Saturday , August 18 2018

Auckland tourism tax flawed, says expert

A scheme charging Auckland’s accommodation houses for city-wide advertising has been branded inefficient and ill-conceived – despite efforts to make it fairer.

Tourism Industry Aotearoa says despite attempts to improve the targeted rate, the Auckland Council scheme is flawed and should be overhauled or scrapped.

“The expansion needs to be seriously modified if it is to proceed and it would be preferable for the targeted rate to be dropped altogether,” said the representative body’s chief executive Chris Roberts.

“The basic premise of the rate – that accommodation providers should be stuck with the destination promotion bill for all of Auckland, even though they only get 9% of the visitor spend – remains completely unfair and we will continue to be vocal about that.”

Around 300 Auckland hotels and motel operators are currently paying the accommodation provider targeted rate.

Auckland Council is now planning to apply the rate to properties listed on peer-to-peer (P2P) accommodation websites like Airbnb and Bookabach.

The amended plan says that any property that is listed on P2P accommodation websites as an ‘entire home’ for 28 or more nights a year will be charged the targeted rate.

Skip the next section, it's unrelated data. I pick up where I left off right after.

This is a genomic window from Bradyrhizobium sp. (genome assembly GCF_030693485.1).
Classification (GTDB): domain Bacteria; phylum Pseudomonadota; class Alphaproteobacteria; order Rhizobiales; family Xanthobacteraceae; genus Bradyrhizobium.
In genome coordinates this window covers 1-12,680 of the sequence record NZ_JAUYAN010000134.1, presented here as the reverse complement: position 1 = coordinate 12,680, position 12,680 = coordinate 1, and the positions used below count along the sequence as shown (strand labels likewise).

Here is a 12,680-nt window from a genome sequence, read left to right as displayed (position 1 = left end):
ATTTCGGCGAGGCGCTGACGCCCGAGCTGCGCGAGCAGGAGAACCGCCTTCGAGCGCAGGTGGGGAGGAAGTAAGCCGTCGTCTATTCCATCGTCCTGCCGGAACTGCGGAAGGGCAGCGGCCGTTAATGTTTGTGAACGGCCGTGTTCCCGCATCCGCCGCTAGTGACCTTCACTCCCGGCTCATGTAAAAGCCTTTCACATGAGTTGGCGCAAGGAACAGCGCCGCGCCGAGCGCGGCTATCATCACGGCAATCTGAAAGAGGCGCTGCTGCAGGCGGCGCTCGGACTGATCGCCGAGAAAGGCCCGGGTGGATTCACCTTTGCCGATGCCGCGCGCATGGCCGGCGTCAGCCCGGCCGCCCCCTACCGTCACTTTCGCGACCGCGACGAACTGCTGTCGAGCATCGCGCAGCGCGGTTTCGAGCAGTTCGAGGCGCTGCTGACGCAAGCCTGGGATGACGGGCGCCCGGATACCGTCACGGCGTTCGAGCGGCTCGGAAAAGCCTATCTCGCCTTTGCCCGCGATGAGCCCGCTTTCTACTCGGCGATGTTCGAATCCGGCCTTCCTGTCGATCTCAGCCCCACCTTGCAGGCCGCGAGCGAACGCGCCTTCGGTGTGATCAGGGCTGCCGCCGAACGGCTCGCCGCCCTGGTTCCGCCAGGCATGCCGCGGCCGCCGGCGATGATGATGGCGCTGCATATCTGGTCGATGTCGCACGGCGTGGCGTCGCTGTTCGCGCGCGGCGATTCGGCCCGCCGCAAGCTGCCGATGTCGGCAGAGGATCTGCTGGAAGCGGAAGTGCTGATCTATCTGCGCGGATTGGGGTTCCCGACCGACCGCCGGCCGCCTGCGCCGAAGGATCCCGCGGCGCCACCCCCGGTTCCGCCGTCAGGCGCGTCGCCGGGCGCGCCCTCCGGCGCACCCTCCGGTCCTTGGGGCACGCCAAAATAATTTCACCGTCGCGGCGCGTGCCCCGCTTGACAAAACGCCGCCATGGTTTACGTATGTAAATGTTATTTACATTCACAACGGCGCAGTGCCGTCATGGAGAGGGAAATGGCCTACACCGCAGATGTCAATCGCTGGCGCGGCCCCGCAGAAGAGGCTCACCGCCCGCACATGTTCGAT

Homes listed for between 29 and 135 nights a year will also have 25 percent of their capital value treated as commercial for general rate assessment purposes, and those listed for more than 135 nights will treated as fully commercial.

Mr Roberts acknowledged the proposal was an attempt to try and level the playing field, saying: “The council has at least acknowledged that there are thousands of other accommodation providers in the city.

“By including them in the reach of the rate, the proposed changes will lessen some of the inequities of the original scheme.”

But he argued the scheme was still skewed in favour of P2P operators.

“Property owners that rent a ‘room only’ and those that rent out their properties for less than 29 nights a year are completely exempt. Why? Room-only lets make up nearly 50 per cent of the supply on Airbnb. They should have to pay the rate like everyone else who is paid for providing visitor accommodation.

“Also, homes that are rented out for 135 nights a year are not merely ’25 percent commercial’, as the Council indicates they should be considered. 135 nights per annum equates to 37% of the year. A 65% residential / 35% business split is more acceptable.

“Many properties on Airbnb, which lists over 12,000 properties, are operated as commercial businesses and they should be treated as such.”


About Kate Jackson

Kate Jackson
Kate Jackson is the editor of Accomnews and Accom Management Guide. You can reach her at any time with questions or submissions:

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